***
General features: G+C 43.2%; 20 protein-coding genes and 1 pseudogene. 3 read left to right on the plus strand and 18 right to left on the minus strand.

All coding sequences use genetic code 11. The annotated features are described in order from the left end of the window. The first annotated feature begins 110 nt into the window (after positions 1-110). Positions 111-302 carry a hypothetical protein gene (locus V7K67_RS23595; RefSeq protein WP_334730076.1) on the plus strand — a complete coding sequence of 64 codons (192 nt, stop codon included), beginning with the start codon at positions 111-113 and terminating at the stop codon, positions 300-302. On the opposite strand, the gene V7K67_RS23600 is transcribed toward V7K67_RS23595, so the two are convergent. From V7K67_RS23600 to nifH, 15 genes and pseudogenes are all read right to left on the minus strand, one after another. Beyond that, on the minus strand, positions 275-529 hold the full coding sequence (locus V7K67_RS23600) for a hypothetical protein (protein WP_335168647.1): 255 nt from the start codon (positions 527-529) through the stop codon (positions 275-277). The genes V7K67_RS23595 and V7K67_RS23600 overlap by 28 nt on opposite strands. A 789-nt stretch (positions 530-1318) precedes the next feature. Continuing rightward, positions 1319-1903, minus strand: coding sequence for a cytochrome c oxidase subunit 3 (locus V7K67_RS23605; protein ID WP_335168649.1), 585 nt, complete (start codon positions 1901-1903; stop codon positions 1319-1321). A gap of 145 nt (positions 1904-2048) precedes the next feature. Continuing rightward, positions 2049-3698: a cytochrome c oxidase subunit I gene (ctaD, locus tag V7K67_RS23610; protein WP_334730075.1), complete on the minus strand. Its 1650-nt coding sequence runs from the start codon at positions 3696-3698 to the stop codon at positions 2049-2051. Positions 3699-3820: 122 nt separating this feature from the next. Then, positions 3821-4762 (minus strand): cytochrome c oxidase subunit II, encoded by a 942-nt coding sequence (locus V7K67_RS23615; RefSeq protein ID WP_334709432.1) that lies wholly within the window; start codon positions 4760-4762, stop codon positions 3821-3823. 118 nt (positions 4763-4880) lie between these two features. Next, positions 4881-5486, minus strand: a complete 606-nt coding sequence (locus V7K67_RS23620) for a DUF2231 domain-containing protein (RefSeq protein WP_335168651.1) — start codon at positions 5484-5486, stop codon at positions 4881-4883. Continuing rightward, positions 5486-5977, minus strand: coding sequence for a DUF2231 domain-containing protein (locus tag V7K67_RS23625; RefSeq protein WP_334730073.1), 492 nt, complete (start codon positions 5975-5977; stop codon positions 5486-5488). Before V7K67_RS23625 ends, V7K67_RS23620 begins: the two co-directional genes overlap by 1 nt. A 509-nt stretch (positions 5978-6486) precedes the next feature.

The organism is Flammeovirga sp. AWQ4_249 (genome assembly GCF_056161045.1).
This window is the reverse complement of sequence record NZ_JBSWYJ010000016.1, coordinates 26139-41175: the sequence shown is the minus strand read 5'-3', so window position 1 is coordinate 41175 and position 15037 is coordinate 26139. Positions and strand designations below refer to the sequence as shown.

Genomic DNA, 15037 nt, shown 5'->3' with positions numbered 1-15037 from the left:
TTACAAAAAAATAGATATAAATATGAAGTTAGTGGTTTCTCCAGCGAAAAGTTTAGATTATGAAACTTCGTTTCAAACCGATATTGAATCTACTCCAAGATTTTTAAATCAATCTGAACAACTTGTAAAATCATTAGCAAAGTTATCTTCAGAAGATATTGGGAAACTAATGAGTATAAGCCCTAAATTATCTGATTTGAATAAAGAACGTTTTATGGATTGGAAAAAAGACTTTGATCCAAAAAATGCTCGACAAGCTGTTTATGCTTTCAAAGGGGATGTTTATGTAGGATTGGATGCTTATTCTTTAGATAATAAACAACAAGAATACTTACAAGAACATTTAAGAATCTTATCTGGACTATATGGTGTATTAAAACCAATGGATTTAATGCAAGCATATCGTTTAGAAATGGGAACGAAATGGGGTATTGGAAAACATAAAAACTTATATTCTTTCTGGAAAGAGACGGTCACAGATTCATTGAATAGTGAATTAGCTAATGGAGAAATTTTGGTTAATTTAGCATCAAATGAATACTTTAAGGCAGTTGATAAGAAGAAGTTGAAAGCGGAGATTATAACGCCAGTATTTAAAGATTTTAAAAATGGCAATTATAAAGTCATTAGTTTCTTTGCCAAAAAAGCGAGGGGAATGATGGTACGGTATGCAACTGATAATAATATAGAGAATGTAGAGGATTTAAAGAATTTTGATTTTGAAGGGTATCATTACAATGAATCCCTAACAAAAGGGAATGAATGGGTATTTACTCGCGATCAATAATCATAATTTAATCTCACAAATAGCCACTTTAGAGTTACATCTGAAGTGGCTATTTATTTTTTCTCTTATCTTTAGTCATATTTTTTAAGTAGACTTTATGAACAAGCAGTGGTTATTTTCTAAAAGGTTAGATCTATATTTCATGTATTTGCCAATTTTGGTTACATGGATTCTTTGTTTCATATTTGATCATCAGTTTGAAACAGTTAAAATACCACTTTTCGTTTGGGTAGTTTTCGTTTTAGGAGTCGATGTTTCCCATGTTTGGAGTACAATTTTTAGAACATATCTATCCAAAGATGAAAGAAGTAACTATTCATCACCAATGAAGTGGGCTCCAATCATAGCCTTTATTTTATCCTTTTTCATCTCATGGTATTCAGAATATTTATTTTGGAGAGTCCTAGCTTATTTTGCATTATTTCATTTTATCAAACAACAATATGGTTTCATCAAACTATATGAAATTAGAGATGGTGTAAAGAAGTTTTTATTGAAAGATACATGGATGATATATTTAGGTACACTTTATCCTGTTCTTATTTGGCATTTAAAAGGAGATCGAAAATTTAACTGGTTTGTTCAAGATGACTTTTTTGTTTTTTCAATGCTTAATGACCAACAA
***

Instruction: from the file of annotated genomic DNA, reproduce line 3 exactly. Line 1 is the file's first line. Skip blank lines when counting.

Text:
The organism is Flammeovirga sp. AWQ4_249 (genome assembly GCF_056161045.1).